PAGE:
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Health sector overview

Structure

The Nigerian healthcare system is organised into primary, secondary and tertiary healthcare levels. The Local Government Areas (LGAs) are responsible for primary healthcare, the State Governments are responsible for providing secondary care while the Federal Government is responsible for policy development,regulation, overall stewardship and providing tertiary care. The LGA level is the least funded

and organised level of government and therefore has not been able to properly finance and organise primary healthcare, creating a very weak base for the healthcare system.

Burden of disease

 Nigeria is one of the developing countries faced with the “double burden” of persisting high prevalence of communicable diseases and rising prevalence of non-communicable diseases. Key health indicators such as maternal and infant mortality are worse than the Sub-Saharan African average and Nigeria is not on track to achieving most of the health-related MDGs by 2015. Malaria is Nigeria’s most important public health challenge and is responsible for 60% of outpatient visits to health facilities in Nigeria, 30% of childhood deaths and 11% of maternal deaths. Over 90% of Nigerians are at risk of malaria with over 100 million cases per year and about 300,000 deaths6 . The Federal Ministry of Health estimates a financial loss of approximately USD8.4 million per year.

Service provision

 Nigeria has five hospital beds per 10,000 population7 . The federal ministry of health’s (FMOH) health facilities (HFs) census of 2005 showed that Nigeria had a total of 23,640 public and private hospitals. A census of private health facilities conducted by USAID in six states (Abia, Benue, Edo, Kaduna, Lagos, and Nasarawa) in April 2014 revealed that approximately 32% of the private health facilities found by surveyors were not included in official government lists, while approximately 53% of the private health facilities included on official government lists could not be found by surveyors. This suggests that lists from government agencies are incomplete and largely inaccurate. The 2008 Demographic and health survey showed that the private sector provides over 65% of healthcare services. This is even more for the poorest quintile at 72%. Among the private sector providers, pharmacies and patent medicine vendors (PMVs) play a critical role. Pharmacies and PMVs provided 39% of the services to children with fever in 2008, compared to public clinics 37%, private clinics 13%, and shops 7%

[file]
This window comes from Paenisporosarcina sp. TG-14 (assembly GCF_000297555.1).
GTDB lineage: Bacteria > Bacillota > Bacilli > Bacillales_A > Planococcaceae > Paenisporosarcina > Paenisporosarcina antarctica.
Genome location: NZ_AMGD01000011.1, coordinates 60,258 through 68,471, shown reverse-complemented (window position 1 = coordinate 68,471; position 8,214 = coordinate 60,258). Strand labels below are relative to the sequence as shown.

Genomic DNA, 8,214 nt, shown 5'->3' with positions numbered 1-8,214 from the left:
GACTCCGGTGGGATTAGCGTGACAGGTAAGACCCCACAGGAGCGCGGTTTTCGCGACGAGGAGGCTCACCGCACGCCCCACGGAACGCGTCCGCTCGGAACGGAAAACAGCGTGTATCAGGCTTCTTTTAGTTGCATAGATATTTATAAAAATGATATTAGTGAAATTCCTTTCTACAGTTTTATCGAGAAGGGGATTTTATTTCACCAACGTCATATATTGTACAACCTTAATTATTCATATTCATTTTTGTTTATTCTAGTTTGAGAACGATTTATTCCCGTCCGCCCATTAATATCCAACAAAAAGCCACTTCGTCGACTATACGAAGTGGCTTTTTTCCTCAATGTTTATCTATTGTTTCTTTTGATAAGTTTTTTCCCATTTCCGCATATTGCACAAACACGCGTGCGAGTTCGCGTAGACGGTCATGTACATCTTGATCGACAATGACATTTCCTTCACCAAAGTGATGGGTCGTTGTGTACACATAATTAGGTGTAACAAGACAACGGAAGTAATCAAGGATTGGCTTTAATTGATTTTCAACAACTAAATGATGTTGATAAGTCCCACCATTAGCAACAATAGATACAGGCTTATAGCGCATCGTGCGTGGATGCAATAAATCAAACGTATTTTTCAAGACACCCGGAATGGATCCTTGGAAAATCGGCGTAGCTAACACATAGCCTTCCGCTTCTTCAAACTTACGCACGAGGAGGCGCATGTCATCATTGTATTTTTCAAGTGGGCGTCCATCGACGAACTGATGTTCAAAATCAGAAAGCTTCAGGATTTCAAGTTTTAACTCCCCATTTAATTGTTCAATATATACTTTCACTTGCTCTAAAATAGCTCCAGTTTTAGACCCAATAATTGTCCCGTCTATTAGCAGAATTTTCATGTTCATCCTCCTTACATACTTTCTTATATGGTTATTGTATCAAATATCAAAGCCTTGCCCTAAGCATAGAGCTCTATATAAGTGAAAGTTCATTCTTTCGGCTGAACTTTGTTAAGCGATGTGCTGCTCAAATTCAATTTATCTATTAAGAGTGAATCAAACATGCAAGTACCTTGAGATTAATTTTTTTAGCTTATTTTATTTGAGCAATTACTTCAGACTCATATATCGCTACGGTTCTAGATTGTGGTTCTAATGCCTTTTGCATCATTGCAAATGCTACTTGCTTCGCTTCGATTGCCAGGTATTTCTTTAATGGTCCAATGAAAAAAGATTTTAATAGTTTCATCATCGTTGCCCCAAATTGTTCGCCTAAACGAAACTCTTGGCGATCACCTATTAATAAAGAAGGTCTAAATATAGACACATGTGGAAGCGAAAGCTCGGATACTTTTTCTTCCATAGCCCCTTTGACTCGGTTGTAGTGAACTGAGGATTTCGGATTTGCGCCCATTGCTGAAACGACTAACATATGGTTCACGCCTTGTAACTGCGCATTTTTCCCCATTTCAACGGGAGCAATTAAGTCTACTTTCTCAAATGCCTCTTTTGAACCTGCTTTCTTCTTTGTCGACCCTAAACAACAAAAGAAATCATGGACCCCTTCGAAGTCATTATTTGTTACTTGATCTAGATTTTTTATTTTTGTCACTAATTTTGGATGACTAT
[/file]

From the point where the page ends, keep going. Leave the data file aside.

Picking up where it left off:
Health expenditure

Total healthcare expenditure continues to rise in Nigeria and BMI estimated total healthcare expenditure (THE) at USD18.3 billion in 2014. Household out-of-pocket expenditure (OOP) has remained the major source, constituting about 70.3% of THE in 20098 . Government expenditure on health as a percentage of GDP is below the average for Sub-Saharan Africa. Lessthan 5% of Nigerians were covered by any form of health insurance at the end of 2013. (Source: /www.rvo.nl/sites) 

National Health Insurance.

The National Health Insurance Scheme (NHIS) is a body corporate established under Act 35 of 1999 by the Federal Government of Nigeria to improve the health of all Nigerians at an affordable cost3. The NHIS provides health insurance coverage for employees of the federal government. HMOs act as purchasers under the NHIS and pay providers by a mix of capitation and fee-for-service; there is also a 10% coinsurance. According to report, registration of dependents (Children and Parents) typically cost around N9,000 per head. For private health care service, individual plans start from N35,000 to N220,000 and family plans range from N125,000 to N650,000.